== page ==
Alaska’s Road to Nowhere
All hail Ted Stevens, king of pork, the man who brings the bacon home to the state of Alaska. US Senator Stevens has managed to secure $365 million of federal money, earmarked to bring a road to the deprived citizens of Juneau, who currently rely on one of the most stunning and dependable ferry systems on the planet for their transportation needs. We're talking about fucking with an award-winning public transportation system and replacing it with a dangerous, environmentally destructive conduit for private automobiles. All this in a time when the US's resources are stretched to the limit by our fanatical quest to import free-market capitalism to the few remaining countries that have not yet embraced our economic colonialism. Is America great or what?
At first, the Juneau road plan just seemed stupendously dangerous and environmentally devastating. The proposed thoroughfare would follow the east side of the Lynn Canal—the nation's longest, deepest fjord—across approximately 40 avalanche chutes. Any third grader can tell you the effects of punching a road through untrammeled wilderness, carving a shelf for cars along dramatic rock faces under which Stellar sea lions, humpback whales and five different species of salmon frolic. In a word: catastrophic.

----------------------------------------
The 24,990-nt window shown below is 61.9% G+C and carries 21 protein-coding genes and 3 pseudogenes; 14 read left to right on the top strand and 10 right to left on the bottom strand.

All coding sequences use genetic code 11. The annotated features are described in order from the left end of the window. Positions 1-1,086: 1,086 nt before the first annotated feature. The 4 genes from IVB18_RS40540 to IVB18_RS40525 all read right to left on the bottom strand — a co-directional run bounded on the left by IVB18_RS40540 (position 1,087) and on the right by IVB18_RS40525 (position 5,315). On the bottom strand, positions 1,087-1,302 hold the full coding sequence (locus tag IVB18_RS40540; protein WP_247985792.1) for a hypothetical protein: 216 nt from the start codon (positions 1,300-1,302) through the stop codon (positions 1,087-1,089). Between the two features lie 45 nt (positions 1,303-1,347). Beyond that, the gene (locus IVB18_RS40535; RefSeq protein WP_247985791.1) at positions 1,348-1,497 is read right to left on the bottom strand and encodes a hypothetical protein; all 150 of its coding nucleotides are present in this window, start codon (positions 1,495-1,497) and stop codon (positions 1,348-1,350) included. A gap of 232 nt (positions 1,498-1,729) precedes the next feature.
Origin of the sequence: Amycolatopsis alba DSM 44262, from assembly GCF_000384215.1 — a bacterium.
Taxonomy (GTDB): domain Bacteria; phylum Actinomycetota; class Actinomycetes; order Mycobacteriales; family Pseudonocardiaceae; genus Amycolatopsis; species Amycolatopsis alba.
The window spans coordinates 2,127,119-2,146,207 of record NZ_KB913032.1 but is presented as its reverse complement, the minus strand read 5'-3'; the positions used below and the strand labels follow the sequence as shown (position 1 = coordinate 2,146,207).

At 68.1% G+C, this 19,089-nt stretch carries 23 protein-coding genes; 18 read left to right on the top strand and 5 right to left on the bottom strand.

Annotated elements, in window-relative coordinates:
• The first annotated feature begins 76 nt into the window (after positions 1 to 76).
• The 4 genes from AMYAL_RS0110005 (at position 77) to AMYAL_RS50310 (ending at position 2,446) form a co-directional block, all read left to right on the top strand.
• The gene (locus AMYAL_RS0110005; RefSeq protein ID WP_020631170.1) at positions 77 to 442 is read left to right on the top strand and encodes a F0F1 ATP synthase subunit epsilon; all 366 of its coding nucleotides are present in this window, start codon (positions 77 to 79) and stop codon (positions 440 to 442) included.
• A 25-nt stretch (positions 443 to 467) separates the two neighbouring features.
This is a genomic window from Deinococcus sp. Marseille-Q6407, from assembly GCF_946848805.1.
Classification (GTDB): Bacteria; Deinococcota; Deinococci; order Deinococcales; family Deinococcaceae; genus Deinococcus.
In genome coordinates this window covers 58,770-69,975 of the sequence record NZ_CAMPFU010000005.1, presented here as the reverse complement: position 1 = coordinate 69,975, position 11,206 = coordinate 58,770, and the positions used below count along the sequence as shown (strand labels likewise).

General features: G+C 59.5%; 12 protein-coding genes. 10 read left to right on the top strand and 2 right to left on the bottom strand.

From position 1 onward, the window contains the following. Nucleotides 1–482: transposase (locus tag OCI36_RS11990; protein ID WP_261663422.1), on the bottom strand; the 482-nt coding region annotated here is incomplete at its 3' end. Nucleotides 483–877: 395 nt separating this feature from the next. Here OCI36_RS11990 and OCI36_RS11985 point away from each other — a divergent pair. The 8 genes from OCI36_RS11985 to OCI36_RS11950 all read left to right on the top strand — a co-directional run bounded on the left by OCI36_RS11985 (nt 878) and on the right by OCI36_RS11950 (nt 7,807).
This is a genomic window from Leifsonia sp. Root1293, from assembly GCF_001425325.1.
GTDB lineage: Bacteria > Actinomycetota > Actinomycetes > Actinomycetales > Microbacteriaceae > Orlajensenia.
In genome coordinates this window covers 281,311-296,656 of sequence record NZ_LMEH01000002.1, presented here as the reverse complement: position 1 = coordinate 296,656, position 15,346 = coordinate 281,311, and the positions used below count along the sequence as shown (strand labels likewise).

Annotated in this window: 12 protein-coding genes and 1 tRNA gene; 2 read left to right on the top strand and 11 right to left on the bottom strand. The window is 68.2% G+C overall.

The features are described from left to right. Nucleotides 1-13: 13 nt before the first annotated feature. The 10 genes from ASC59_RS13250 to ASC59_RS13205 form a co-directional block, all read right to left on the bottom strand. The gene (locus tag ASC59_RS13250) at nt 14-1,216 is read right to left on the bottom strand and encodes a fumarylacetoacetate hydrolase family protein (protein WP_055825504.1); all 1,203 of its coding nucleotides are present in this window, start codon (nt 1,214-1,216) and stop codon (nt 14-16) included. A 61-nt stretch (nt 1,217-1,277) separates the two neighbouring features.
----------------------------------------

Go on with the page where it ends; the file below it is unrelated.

Now that all the details are in, the plan reads like a twisted joke. Here's the punch line: after crossing all those avalanche chutes, traversing sheer cliffs and destroying the mouth of a pristine, wild and scenic river, the road will arrive at... a new ferry terminal. Where citizens of Juneau will once again have to arrange their lives around a boat schedule—the very predicament this road was supposed to ameliorate in the first place. Stevens' plan involves laying 70 miles of new road and also building a new ferry terminal—maybe two—plus a new ferry to shuttle people three miles across the canal to the fishing village of Haines (where residents are vehemently opposed to this whole road business anyway).